Tag Archives: Chris Durante

Ecological Economics as Care for Creation

by Chris Durante

In accord with his longstanding commitment to resolving the world’s ecological crisis, Patriarch Bartholomew has recently signed a joint letter with Pope Francis in commemoration of the Day of Prayer for the Care of Creation on September 1st. This day has been observed by the Orthodox Church since 1989 and was recognized by Pope Francis in 2015.

Patriarch Bartholomew and Pope Francis have correctly denounced “greed for limitless profit in markets” as one of the primary sources of ecological devastation. It must be emphasized that it is not simply greed on the individual level that is the problem; there is a systemic problem with the notion of perpetual growth that makes individual ‘greed,’ so to speak, inevitable in our current socio-economic system. The neo-classical / neo-liberal paradigm of economics that now dominates the global market functions precisely on a model of perpetual growth and a utilitarian mindset that seeks to commodify an array of living beings as well as all forms of creative human activity. The point is that the ecological crises cannot be adequately addressed, and will surely never be resolved, without also addressing economics. Continue Reading…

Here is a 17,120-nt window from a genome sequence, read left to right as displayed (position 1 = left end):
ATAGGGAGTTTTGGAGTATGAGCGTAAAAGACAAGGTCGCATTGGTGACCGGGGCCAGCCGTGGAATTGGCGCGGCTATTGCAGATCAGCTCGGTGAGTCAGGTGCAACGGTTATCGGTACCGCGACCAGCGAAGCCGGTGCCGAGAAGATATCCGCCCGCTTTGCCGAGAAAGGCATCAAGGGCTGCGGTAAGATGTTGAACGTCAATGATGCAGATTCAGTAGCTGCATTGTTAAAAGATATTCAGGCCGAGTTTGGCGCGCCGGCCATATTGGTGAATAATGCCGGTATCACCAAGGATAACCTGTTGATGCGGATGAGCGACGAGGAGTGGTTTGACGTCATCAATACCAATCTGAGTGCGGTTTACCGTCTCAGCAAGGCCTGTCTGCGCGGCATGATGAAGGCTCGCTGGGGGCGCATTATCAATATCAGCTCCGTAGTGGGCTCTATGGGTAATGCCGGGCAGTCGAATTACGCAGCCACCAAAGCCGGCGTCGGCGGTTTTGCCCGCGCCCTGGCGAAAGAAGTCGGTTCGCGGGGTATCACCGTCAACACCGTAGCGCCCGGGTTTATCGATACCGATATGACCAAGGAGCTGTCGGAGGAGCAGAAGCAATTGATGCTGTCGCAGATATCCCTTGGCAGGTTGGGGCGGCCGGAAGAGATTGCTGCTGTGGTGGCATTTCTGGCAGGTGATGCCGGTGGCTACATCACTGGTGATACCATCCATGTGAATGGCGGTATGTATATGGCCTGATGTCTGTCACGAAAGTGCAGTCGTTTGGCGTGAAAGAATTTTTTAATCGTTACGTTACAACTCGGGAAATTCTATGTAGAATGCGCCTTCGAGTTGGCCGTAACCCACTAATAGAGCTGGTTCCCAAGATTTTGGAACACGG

Toward a Multicultural Symphonia: Orthodox Solidarity in an Age of Diversity

by Chris Durante

With all of the controversies concerning non-attendance at the Holy and Great Council of the Orthodox Church that took place in Crete this past June, I would like to propose that a re-conceptualization of the Byzantine religio-political ideal of symphonia might be able to speak to the issue of the Orthodox world’s internal cultural diversity and the tensions that arise amongst its autocephalous ecclesial communities. As an ethical ideal grounded in the pursuit of social harmony and concordance amongst distinct voices, symphonia can be re-conceptualized as implying a more robust and polyphonic understanding of its purview, whereby symphonia may serve as the foundation of an Orthodox Christian multiculturalism. Continue Reading…